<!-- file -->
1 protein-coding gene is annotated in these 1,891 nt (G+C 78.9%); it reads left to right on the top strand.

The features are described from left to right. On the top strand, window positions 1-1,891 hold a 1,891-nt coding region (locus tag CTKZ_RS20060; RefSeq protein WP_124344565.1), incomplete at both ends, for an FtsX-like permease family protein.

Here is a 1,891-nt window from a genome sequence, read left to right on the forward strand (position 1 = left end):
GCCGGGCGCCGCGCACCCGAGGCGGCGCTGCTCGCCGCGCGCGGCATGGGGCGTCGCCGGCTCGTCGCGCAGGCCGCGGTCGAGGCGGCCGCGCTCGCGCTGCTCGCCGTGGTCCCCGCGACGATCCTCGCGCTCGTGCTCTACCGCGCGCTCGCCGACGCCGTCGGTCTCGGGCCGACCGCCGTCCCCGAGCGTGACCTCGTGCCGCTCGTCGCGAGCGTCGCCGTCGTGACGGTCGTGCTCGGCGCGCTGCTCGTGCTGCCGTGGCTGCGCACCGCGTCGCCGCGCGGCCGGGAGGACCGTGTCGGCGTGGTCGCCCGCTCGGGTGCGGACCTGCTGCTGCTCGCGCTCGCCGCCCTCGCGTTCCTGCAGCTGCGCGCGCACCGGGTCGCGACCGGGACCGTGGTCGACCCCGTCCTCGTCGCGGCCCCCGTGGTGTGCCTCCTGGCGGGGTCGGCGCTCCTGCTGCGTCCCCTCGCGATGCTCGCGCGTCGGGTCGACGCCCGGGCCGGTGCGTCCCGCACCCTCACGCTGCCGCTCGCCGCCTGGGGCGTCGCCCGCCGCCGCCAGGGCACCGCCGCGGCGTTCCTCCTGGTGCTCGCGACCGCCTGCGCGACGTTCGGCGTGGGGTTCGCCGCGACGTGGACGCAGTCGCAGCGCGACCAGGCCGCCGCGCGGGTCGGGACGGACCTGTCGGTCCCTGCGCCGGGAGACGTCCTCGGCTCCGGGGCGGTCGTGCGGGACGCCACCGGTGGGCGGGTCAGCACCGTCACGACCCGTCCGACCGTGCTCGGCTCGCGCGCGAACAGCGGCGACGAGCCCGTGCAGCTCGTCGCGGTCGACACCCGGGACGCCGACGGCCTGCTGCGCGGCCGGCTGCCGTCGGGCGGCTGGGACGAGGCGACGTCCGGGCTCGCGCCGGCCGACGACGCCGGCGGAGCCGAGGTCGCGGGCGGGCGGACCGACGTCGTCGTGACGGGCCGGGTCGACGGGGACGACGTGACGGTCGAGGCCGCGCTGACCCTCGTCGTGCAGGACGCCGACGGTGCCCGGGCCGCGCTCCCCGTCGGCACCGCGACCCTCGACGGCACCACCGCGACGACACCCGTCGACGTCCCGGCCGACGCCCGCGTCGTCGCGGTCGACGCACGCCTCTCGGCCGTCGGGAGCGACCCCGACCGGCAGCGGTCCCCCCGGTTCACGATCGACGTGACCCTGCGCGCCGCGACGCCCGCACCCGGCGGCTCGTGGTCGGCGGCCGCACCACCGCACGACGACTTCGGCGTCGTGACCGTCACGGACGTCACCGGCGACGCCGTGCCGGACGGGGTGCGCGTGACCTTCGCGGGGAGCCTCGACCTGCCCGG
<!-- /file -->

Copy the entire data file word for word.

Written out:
1 protein-coding gene is annotated in these 1,891 nt (G+C 78.9%); it reads left to right on the top strand.

The features are described from left to right. On the top strand, window positions 1-1,891 hold a 1,891-nt coding region (locus tag CTKZ_RS20060; RefSeq protein WP_124344565.1), incomplete at both ends, for an FtsX-like permease family protein.

Here is a 1,891-nt window from a genome sequence, read left to right on the forward strand (position 1 = left end):
GCCGGGCGCCGCGCACCCGAGGCGGCGCTGCTCGCCGCGCGCGGCATGGGGCGTCGCCGGCTCGTCGCGCAGGCCGCGGTCGAGGCGGCCGCGCTCGCGCTGCTCGCCGTGGTCCCCGCGACGATCCTCGCGCTCGTGCTCTACCGCGCGCTCGCCGACGCCGTCGGTCTCGGGCCGACCGCCGTCCCCGAGCGTGACCTCGTGCCGCTCGTCGCGAGCGTCGCCGTCGTGACGGTCGTGCTCGGCGCGCTGCTCGTGCTGCCGTGGCTGCGCACCGCGTCGCCGCGCGGCCGGGAGGACCGTGTCGGCGTGGTCGCCCGCTCGGGTGCGGACCTGCTGCTGCTCGCGCTCGCCGCCCTCGCGTTCCTGCAGCTGCGCGCGCACCGGGTCGCGACCGGGACCGTGGTCGACCCCGTCCTCGTCGCGGCCCCCGTGGTGTGCCTCCTGGCGGGGTCGGCGCTCCTGCTGCGTCCCCTCGCGATGCTCGCGCGTCGGGTCGACGCCCGGGCCGGTGCGTCCCGCACCCTCACGCTGCCGCTCGCCGCCTGGGGCGTCGCCCGCCGCCGCCAGGGCACCGCCGCGGCGTTCCTCCTGGTGCTCGCGACCGCCTGCGCGACGTTCGGCGTGGGGTTCGCCGCGACGTGGACGCAGTCGCAGCGCGACCAGGCCGCCGCGCGGGTCGGGACGGACCTGTCGGTCCCTGCGCCGGGAGACGTCCTCGGCTCCGGGGCGGTCGTGCGGGACGCCACCGGTGGGCGGGTCAGCACCGTCACGACCCGTCCGACCGTGCTCGGCTCGCGCGCGAACAGCGGCGACGAGCCCGTGCAGCTCGTCGCGGTCGACACCCGGGACGCCGACGGCCTGCTGCGCGGCCGGCTGCCGTCGGGCGGCTGGGACGAGGCGACGTCCGGGCTCGCGCCGGCCGACGACGCCGGCGGAGCCGAGGTCGCGGGCGGGCGGACCGACGTCGTCGTGACGGGCCGGGTCGACGGGGACGACGTGACGGTCGAGGCCGCGCTGACCCTCGTCGTGCAGGACGCCGACGGTGCCCGGGCCGCGCTCCCCGTCGGCACCGCGACCCTCGACGGCACCACCGCGACGACACCCGTCGACGTCCCGGCCGACGCCCGCGTCGTCGCGGTCGACGCACGCCTCTCGGCCGTCGGGAGCGACCCCGACCGGCAGCGGTCCCCCCGGTTCACGATCGACGTGACCCTGCGCGCCGCGACGCCCGCACCCGGCGGCTCGTGGTCGGCGGCCGCACCACCGCACGACGACTTCGGCGTCGTGACCGTCACGGACGTCACCGGCGACGCCGTGCCGGACGGGGTGCGCGTGACCTTCGCGGGGAGCCTCGACCTGCCCGG